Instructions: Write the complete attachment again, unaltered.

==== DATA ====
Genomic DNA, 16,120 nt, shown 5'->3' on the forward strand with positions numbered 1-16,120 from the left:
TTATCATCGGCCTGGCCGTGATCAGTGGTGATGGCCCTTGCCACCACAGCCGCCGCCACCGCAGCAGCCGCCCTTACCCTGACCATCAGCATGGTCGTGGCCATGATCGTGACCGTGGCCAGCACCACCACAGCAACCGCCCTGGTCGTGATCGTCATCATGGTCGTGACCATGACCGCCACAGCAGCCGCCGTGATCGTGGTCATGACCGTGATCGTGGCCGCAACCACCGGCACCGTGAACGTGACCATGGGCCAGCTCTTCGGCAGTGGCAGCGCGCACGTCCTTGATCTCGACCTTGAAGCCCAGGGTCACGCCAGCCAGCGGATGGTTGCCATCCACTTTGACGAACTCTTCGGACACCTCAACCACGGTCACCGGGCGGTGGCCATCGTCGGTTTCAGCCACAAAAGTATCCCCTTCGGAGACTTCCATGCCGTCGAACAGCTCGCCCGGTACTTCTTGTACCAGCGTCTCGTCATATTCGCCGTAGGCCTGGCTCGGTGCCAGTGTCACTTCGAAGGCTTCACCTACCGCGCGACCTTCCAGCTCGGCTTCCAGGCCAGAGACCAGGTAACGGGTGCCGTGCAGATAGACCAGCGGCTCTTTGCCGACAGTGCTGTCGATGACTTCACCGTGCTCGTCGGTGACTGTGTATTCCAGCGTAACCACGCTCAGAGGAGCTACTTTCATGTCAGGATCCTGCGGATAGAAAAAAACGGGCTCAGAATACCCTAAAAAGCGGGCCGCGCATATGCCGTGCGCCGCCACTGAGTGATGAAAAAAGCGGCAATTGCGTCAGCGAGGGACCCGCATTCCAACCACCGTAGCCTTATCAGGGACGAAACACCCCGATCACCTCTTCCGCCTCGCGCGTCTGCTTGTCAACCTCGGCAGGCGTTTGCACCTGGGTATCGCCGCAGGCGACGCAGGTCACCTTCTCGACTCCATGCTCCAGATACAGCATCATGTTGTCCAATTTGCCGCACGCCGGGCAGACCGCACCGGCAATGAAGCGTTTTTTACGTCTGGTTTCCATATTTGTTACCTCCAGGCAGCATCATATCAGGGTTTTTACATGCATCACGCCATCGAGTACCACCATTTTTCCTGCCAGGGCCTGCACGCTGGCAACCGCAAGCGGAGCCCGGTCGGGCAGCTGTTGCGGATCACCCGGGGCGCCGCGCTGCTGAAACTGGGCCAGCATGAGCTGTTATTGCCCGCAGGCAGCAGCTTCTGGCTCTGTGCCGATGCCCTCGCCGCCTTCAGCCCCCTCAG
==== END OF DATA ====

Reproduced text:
Genomic DNA, 16,120 nt, shown 5'->3' on the forward strand with positions numbered 1-16,120 from the left:
TTATCATCGGCCTGGCCGTGATCAGTGGTGATGGCCCTTGCCACCACAGCCGCCGCCACCGCAGCAGCCGCCCTTACCCTGACCATCAGCATGGTCGTGGCCATGATCGTGACCGTGGCCAGCACCACCACAGCAACCGCCCTGGTCGTGATCGTCATCATGGTCGTGACCATGACCGCCACAGCAGCCGCCGTGATCGTGGTCATGACCGTGATCGTGGCCGCAACCACCGGCACCGTGAACGTGACCATGGGCCAGCTCTTCGGCAGTGGCAGCGCGCACGTCCTTGATCTCGACCTTGAAGCCCAGGGTCACGCCAGCCAGCGGATGGTTGCCATCCACTTTGACGAACTCTTCGGACACCTCAACCACGGTCACCGGGCGGTGGCCATCGTCGGTTTCAGCCACAAAAGTATCCCCTTCGGAGACTTCCATGCCGTCGAACAGCTCGCCCGGTACTTCTTGTACCAGCGTCTCGTCATATTCGCCGTAGGCCTGGCTCGGTGCCAGTGTCACTTCGAAGGCTTCACCTACCGCGCGACCTTCCAGCTCGGCTTCCAGGCCAGAGACCAGGTAACGGGTGCCGTGCAGATAGACCAGCGGCTCTTTGCCGACAGTGCTGTCGATGACTTCACCGTGCTCGTCGGTGACTGTGTATTCCAGCGTAACCACGCTCAGAGGAGCTACTTTCATGTCAGGATCCTGCGGATAGAAAAAAACGGGCTCAGAATACCCTAAAAAGCGGGCCGCGCATATGCCGTGCGCCGCCACTGAGTGATGAAAAAAGCGGCAATTGCGTCAGCGAGGGACCCGCATTCCAACCACCGTAGCCTTATCAGGGACGAAACACCCCGATCACCTCTTCCGCCTCGCGCGTCTGCTTGTCAACCTCGGCAGGCGTTTGCACCTGGGTATCGCCGCAGGCGACGCAGGTCACCTTCTCGACTCCATGCTCCAGATACAGCATCATGTTGTCCAATTTGCCGCACGCCGGGCAGACCGCACCGGCAATGAAGCGTTTTTTACGTCTGGTTTCCATATTTGTTACCTCCAGGCAGCATCATATCAGGGTTTTTACATGCATCACGCCATCGAGTACCACCATTTTTCCTGCCAGGGCCTGCACGCTGGCAACCGCAAGCGGAGCCCGGTCGGGCAGCTGTTGCGGATCACCCGGGGCGCCGCGCTGCTGAAACTGGGCCAGCATGAGCTGTTATTGCCCGCAGGCAGCAGCTTCTGGCTCTGTGCCGATGCCCTCGCCGCCTTCAGCCCCCTCAG